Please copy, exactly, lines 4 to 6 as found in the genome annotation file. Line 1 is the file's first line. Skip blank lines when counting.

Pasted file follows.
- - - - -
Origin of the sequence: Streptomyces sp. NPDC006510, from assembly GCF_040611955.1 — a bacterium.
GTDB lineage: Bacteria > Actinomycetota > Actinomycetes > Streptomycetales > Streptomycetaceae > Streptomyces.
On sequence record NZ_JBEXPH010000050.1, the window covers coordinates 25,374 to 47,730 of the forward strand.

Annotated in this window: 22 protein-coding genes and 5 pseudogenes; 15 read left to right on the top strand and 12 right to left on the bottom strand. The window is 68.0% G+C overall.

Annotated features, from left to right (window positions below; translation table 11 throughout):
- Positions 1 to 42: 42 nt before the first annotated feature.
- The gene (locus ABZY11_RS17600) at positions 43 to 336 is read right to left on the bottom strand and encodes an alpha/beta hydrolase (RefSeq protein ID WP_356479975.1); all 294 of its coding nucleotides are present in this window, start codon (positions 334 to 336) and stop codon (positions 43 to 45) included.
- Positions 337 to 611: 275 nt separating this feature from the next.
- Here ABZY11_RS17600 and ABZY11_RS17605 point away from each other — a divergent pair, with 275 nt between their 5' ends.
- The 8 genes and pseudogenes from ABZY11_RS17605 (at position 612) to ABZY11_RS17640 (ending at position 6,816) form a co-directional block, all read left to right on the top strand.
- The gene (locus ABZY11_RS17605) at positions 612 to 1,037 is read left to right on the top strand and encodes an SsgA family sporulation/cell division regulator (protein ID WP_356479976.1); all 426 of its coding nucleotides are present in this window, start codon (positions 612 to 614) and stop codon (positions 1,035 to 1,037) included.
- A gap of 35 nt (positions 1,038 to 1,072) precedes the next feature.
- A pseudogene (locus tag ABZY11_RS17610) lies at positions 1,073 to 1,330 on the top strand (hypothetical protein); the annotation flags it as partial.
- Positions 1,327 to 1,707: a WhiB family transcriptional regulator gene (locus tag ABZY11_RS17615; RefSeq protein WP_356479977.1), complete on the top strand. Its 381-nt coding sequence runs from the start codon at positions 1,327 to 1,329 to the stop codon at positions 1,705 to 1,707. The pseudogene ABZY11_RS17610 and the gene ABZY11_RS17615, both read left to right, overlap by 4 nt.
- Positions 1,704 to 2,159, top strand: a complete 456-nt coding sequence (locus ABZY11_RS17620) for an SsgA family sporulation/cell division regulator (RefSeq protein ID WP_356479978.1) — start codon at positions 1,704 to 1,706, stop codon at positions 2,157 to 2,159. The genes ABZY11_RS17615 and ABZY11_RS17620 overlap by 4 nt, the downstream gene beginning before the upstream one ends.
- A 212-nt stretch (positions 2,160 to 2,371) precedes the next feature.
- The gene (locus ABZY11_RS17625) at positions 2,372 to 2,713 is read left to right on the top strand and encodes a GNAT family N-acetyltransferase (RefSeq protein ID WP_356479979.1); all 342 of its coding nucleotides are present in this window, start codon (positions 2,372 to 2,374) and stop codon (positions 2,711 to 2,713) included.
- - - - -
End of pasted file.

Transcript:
Annotated in this window: 22 protein-coding genes and 5 pseudogenes; 15 read left to right on the top strand and 12 right to left on the bottom strand. The window is 68.0% G+C overall.

Annotated features, from left to right (window positions below; translation table 11 throughout):
- Positions 1 to 42: 42 nt before the first annotated feature.